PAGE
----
This is the image which is the "Just Enough" image. Really, a container should have just your binary and just enough dependencies for your binary to run. This is the kind of image that we're talking about. In this image, at least at the default level, Tern cannot tell you anything because there is no package manager and it's just a bunch of files. It'll say, "cannot list the packages" and "unknown content included." This is where we have the mystery weird candy area. Over here, this is a functionality that we recently included in our latest release, so I'm excited to show you this. Tern can use an external tool to analyze container images. This is where I kind of need help.

ScanCode is a license scanning tool. You can use it to scan repo binaries as well as source code. We're going to use that to scan this. ScanCode does take a long time and I haven't implemented caching for this yet but what you will find when you run this is that it'll find all of the licenses in your Distroless image but it still cannot tell you what the license of that new binary that you added at the end. Let me switch back and see what we have.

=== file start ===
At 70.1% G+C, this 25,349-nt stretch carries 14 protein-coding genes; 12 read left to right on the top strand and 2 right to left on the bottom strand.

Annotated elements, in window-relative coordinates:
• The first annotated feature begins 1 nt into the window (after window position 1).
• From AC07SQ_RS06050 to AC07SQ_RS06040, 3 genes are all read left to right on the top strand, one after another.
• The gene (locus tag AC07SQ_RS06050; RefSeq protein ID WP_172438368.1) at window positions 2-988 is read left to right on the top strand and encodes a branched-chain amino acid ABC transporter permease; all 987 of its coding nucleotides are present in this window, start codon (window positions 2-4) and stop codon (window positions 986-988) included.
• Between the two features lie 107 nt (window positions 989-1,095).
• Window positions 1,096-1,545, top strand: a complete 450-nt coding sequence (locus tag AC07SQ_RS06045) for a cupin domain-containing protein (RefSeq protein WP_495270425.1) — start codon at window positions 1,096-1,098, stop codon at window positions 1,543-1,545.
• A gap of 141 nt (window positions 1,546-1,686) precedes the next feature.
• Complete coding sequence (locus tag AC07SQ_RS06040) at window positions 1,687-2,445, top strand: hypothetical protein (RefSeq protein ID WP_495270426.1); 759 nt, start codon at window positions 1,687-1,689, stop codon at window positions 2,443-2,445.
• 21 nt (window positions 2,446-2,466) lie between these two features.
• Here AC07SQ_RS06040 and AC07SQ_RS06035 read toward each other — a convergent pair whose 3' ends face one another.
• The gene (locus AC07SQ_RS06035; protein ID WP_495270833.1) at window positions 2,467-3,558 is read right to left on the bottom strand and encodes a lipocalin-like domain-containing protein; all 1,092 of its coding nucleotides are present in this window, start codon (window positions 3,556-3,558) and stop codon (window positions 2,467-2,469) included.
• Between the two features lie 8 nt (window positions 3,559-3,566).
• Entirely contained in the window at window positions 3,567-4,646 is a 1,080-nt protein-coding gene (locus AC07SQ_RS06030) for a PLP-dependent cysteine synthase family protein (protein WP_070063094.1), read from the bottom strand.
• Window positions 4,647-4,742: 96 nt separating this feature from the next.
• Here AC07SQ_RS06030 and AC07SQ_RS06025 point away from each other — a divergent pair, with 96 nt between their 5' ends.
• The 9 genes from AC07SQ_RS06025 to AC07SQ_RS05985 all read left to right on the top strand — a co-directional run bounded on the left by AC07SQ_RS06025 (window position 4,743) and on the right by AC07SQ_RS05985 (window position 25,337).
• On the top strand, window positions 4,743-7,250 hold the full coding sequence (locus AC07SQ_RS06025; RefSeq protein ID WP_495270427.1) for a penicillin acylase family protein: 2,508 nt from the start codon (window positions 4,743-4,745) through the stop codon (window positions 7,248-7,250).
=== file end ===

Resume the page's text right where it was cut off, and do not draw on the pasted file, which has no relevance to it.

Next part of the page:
Let me go and look at the images again. To take a closer look at what these binaries are, you can actually look at the working directory that Tern operates in. I'm going to try this out on the weird candy type of container image. This one has a weird tag, so I'm just going to copy it and put it in here. I'm just going to run that and it's going to blurt out and say, "I don't know anything about this." But you can go to Tern and the temp directory and in this you will see the actual container image. It is just one layer long. This is the only place that you can go.